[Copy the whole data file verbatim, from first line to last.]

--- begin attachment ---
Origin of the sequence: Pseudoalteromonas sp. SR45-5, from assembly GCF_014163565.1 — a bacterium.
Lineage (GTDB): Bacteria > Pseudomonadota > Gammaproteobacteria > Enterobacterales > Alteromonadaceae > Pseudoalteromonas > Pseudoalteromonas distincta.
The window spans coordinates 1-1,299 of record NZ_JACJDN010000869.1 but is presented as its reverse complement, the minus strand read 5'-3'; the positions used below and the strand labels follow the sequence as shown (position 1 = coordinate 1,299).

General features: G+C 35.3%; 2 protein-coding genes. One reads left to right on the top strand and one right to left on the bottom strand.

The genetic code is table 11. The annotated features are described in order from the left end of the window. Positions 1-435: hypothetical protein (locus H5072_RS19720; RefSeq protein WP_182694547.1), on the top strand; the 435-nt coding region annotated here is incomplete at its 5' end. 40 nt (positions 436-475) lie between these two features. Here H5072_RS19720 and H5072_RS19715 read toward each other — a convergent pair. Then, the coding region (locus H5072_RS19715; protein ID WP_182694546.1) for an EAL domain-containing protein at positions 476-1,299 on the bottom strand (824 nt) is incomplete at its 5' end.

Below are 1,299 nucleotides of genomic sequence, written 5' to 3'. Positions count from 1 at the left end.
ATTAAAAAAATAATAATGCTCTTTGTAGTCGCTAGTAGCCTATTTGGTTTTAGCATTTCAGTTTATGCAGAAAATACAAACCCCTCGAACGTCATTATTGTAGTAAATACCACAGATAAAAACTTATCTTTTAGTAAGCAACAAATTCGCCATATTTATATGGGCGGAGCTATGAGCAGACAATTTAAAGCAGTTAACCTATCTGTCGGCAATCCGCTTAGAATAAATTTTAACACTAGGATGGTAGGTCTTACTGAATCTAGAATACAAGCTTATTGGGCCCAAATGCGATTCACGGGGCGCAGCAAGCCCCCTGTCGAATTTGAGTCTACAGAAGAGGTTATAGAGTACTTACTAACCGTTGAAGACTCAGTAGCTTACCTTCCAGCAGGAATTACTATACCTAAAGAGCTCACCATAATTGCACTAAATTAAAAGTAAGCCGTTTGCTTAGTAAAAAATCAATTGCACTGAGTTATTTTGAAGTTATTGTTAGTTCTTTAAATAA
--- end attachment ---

Origin of the sequence: Pseudoalteromonas sp. SR45-5, from assembly GCF_014163565.1 — a bacterium.
Lineage (GTDB): Bacteria > Pseudomonadota > Gammaproteobacteria > Enterobacterales > Alteromonadaceae > Pseudoalteromonas > Pseudoalteromonas distincta.
The window spans coordinates 1-1,299 of record NZ_JACJDN010000869.1 but is presented as its reverse complement, the minus strand read 5'-3'; the positions used below and the strand labels follow the sequence as shown (position 1 = coordinate 1,299).

General features: G+C 35.3%; 2 protein-coding genes. One reads left to right on the top strand and one right to left on the bottom strand.

The genetic code is table 11. The annotated features are described in order from the left end of the window. Positions 1-435: hypothetical protein (locus H5072_RS19720; RefSeq protein WP_182694547.1), on the top strand; the 435-nt coding region annotated here is incomplete at its 5' end. 40 nt (positions 436-475) lie between these two features. Here H5072_RS19720 and H5072_RS19715 read toward each other — a convergent pair. Then, the coding region (locus H5072_RS19715; protein ID WP_182694546.1) for an EAL domain-containing protein at positions 476-1,299 on the bottom strand (824 nt) is incomplete at its 5' end.

Below are 1,299 nucleotides of genomic sequence, written 5' to 3'. Positions count from 1 at the left end.
ATTAAAAAAATAATAATGCTCTTTGTAGTCGCTAGTAGCCTATTTGGTTTTAGCATTTCAGTTTATGCAGAAAATACAAACCCCTCGAACGTCATTATTGTAGTAAATACCACAGATAAAAACTTATCTTTTAGTAAGCAACAAATTCGCCATATTTATATGGGCGGAGCTATGAGCAGACAATTTAAAGCAGTTAACCTATCTGTCGGCAATCCGCTTAGAATAAATTTTAACACTAGGATGGTAGGTCTTACTGAATCTAGAATACAAGCTTATTGGGCCCAAATGCGATTCACGGGGCGCAGCAAGCCCCCTGTCGAATTTGAGTCTACAGAAGAGGTTATAGAGTACTTACTAACCGTTGAAGACTCAGTAGCTTACCTTCCAGCAGGAATTACTATACCTAAAGAGCTCACCATAATTGCACTAAATTAAAAGTAAGCCGTTTGCTTAGTAAAAAATCAATTGCACTGAGTTATTTTGAAGTTATTGTTAGTTCTTTAAATAA